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The Reproductive Parts of a Flower

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The Reproductive Parts of a Flower

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Overview

Flowers may appear purely ornamental, but their true function is to produce seeds, so the plant can reproduce itself. The reproductive parts of most flowers are enclosed within the petals. Most flowers have both male and female reproductive parts.

Male Reproductive Parts

The stamen is the portion of the flower that encompasses all its male reproductive organs. The stamen includes the anthers, which are the structures that produce and hold the flower's pollen grains, and the filaments, which are the stems that support the anthers. Generally, a single flower will have several anthers and filaments.

Female Reproductive Parts

The carpel or pistil encompasses all the female reproductive organs. At the very top of the pistil, the stigma is the place where pollinators like bees deposit pollen grains. Some flowers have multiple stigmas. In most flowers, the stigma is just level with or slightly above the anthers. The style is the neck of the pistil, a hollow tube that leads down to the flower's ovary at the base of the petals.

Reproductive Cells

Pollen contains the male reproductive cells of the plant. The ovary encloses the ovules, which are the female reproductive cells.

Petals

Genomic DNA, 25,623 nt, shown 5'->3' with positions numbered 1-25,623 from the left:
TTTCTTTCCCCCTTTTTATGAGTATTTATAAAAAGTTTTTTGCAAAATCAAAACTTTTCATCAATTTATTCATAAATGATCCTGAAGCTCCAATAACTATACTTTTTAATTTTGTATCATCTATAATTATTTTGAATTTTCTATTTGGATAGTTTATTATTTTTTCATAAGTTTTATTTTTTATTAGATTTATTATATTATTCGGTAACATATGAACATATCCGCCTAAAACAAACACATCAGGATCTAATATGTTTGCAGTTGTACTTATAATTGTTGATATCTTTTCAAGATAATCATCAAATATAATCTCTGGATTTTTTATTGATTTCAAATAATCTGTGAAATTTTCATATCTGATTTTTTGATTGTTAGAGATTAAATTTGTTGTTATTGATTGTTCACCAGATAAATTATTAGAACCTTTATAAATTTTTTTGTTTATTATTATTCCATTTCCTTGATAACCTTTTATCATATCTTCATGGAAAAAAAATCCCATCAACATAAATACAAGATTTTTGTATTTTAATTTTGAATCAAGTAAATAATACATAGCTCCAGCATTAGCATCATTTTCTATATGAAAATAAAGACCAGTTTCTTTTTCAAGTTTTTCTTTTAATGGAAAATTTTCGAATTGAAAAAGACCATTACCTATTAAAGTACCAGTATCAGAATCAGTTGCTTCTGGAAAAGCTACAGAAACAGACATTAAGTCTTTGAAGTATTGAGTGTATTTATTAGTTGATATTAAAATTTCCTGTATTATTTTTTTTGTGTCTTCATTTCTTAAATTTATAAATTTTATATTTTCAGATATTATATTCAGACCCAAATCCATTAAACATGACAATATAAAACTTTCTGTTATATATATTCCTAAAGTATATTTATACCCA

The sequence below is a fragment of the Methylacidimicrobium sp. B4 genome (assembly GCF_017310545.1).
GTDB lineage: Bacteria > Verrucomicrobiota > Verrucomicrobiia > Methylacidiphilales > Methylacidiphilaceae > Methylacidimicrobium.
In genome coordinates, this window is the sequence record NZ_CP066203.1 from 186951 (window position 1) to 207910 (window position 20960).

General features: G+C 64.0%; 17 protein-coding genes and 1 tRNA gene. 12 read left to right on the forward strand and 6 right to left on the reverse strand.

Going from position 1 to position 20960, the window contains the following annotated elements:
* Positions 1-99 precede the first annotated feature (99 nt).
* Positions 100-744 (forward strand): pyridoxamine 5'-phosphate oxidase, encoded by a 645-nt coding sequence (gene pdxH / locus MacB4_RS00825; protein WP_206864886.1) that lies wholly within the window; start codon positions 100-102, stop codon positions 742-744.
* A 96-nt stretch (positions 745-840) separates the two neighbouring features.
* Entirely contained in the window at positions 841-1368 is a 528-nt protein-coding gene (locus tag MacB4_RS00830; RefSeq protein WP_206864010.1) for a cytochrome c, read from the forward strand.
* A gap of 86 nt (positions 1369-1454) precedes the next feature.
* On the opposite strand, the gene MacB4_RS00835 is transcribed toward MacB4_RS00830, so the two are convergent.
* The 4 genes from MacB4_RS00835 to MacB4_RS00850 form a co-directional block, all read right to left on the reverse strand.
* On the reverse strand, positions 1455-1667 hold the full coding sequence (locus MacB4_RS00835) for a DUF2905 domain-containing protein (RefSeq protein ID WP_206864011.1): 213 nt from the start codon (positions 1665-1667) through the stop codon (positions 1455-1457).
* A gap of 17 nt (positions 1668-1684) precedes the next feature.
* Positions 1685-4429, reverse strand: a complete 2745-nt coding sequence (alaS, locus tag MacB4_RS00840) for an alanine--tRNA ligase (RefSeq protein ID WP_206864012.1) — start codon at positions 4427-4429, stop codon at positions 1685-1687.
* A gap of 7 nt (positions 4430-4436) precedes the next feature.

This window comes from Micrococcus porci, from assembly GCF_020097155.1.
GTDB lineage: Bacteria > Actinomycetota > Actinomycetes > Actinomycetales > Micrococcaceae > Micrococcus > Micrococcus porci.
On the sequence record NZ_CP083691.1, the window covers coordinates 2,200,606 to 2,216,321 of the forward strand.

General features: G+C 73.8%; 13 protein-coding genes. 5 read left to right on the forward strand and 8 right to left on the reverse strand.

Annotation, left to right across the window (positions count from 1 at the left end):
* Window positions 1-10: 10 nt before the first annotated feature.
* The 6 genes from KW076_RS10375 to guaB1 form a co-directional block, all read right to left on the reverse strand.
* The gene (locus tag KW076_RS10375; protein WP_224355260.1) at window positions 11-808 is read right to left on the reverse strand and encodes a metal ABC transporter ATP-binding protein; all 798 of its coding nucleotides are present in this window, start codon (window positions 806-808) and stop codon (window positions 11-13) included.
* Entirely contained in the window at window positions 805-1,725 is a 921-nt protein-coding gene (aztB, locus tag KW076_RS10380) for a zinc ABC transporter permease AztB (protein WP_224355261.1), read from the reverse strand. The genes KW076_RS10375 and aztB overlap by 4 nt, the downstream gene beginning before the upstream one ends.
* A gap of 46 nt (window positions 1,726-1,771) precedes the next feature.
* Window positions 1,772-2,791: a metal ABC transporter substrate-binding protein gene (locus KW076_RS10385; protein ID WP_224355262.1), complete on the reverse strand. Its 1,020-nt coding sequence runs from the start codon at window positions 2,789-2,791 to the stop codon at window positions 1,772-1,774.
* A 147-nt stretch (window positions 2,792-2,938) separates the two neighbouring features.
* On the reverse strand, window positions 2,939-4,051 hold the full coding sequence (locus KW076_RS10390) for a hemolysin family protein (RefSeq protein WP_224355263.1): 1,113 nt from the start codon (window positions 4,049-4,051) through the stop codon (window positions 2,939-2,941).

Enclosing the reproductive organs of the flower are its petals, which have no overt sexual function, but which do play a role in reproduction by emitting scents that attract bees and other pollinating insects to the flower. The insects settle on the flower to gather the sweet nectar that the plant secretes; as they do so, they spread pollen that they've collected from other plants onto the stigmas of the flower.

Fertilization

When pollen lands on the stigma, the pollen grains put out tubes, which descend down the style to the ovary. Once there, the tubes release sperm cells that fertilize the ovules, which then develop into fruits that contain seeds.

Perfect and Imperfect Flowers

In horticultural terms, "perfect flowers" have both male and female reproductive organs. "Imperfect flowers" have only reproductive parts that are either male, or female. Some plants produce both male and female flowers, while others produce only male flowers, or only female flowers.

Keywords: stamen, pistel, perfect flowers, imperfect flowers

About this Author

Cheyenne Cartwright has worked in publishing for more than 25 years. She has served as an editor for several large nonprofit institutions, and her writing has appeared in a variety of publications, including "Professional Bull Rider Magazine." She holds a Bachelor of Arts in English from Oklahoma Christian University and a Master of Arts in English from the University of Tulsa.